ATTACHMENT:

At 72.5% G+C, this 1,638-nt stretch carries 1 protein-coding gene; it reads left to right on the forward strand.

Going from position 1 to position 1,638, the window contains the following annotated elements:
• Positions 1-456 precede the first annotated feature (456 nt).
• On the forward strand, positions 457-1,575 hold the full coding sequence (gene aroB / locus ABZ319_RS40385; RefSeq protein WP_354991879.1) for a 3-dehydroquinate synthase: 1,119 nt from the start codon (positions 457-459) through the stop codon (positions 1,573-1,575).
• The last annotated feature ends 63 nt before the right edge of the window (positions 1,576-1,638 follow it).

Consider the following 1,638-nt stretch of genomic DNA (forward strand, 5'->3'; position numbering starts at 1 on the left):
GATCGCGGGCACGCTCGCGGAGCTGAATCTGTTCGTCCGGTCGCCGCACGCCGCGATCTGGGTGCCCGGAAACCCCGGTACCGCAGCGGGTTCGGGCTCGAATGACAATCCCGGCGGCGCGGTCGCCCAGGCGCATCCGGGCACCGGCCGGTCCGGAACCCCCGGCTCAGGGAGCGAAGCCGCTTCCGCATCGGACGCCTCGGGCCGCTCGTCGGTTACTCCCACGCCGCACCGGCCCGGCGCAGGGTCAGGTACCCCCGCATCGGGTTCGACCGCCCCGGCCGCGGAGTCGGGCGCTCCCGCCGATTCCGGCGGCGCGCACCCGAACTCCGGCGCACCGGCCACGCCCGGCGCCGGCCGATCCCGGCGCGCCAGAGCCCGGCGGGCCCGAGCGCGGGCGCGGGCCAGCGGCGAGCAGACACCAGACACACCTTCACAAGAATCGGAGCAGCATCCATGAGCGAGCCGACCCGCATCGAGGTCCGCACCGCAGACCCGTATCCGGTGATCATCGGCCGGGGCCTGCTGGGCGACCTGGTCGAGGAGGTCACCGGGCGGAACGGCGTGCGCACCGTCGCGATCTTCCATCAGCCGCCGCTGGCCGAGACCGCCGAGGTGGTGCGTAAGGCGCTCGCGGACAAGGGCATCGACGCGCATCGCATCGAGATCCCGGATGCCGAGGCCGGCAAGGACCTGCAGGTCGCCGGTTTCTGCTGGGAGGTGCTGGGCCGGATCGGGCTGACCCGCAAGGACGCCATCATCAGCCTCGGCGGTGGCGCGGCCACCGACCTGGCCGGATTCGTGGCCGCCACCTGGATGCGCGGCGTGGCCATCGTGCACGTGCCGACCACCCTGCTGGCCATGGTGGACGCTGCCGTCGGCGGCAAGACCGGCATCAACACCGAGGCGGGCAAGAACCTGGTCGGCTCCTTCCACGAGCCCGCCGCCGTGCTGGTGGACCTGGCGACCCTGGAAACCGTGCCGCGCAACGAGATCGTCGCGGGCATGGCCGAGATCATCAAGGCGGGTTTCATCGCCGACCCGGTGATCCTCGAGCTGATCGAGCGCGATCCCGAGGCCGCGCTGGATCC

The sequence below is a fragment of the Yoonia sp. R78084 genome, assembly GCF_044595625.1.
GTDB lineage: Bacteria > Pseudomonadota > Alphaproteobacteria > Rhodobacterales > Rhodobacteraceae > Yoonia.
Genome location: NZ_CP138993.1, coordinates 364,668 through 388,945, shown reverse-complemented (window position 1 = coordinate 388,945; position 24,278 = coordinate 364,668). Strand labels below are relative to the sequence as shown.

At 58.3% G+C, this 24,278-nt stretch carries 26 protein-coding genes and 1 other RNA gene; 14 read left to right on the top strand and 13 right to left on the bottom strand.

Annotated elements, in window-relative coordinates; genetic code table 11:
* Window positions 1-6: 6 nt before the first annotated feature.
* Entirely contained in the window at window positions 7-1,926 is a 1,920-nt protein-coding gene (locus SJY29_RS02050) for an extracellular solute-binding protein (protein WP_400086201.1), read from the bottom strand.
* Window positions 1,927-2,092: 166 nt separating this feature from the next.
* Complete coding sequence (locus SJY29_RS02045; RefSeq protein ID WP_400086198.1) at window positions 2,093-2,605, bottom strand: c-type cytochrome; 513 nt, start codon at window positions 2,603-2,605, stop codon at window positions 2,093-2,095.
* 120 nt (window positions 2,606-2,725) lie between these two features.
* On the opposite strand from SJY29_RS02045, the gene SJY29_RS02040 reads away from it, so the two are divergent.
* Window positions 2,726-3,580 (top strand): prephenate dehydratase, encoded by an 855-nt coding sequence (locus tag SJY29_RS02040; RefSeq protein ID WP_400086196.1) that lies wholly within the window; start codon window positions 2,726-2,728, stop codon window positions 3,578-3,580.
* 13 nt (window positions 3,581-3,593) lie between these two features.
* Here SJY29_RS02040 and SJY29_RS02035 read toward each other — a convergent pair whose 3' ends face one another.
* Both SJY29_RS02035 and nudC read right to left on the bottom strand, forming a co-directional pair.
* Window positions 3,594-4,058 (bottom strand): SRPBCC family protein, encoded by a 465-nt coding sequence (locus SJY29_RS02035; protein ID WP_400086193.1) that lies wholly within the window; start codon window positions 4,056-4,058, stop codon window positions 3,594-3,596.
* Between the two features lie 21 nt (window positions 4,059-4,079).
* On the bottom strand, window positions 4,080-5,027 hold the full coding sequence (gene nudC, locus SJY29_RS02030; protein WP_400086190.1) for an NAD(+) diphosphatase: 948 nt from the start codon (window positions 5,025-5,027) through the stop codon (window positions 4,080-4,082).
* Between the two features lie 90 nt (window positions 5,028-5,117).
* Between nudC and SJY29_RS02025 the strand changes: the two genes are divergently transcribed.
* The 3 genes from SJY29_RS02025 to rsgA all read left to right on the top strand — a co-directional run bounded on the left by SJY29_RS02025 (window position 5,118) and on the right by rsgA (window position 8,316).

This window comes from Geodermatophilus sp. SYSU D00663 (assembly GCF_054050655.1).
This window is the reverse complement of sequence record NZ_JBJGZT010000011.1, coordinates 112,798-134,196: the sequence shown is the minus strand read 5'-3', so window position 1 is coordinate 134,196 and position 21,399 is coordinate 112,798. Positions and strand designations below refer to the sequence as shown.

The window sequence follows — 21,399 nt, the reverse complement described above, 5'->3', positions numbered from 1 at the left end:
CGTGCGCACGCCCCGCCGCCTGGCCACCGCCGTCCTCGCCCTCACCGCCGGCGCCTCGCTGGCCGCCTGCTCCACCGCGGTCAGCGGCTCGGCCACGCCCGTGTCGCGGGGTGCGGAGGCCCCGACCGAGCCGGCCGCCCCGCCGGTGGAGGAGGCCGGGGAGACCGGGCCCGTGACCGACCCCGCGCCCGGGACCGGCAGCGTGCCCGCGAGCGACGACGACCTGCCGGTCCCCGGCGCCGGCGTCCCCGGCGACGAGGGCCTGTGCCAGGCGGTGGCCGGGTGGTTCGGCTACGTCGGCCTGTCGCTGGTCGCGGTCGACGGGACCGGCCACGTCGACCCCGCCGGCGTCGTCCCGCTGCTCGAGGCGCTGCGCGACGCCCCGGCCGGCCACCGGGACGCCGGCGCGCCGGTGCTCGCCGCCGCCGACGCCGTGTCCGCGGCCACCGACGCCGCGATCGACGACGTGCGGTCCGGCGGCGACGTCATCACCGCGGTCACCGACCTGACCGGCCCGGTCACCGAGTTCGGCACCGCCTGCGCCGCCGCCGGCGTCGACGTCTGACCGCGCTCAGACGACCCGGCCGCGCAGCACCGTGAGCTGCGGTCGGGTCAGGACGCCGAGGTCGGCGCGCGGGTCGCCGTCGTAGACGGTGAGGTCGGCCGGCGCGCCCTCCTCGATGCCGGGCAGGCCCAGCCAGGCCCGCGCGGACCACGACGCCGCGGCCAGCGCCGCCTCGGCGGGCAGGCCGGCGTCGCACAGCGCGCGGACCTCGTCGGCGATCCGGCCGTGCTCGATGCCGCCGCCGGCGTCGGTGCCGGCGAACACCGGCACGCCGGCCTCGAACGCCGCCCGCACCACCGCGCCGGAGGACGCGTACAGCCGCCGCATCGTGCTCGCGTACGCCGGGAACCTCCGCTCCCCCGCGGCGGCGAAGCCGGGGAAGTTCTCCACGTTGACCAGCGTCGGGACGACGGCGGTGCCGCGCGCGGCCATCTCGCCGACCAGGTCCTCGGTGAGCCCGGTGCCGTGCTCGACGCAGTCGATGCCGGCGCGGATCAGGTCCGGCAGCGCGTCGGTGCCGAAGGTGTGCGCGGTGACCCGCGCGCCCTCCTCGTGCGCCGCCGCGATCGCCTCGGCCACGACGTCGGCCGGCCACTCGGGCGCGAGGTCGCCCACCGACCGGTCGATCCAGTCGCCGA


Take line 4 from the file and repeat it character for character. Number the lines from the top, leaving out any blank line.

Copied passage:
• On the forward strand, positions 457-1,575 hold the full coding sequence (gene aroB / locus ABZ319_RS40385; RefSeq protein WP_354991879.1) for a 3-dehydroquinate synthase: 1,119 nt from the start codon (positions 457-459) through the stop codon (positions 1,573-1,575).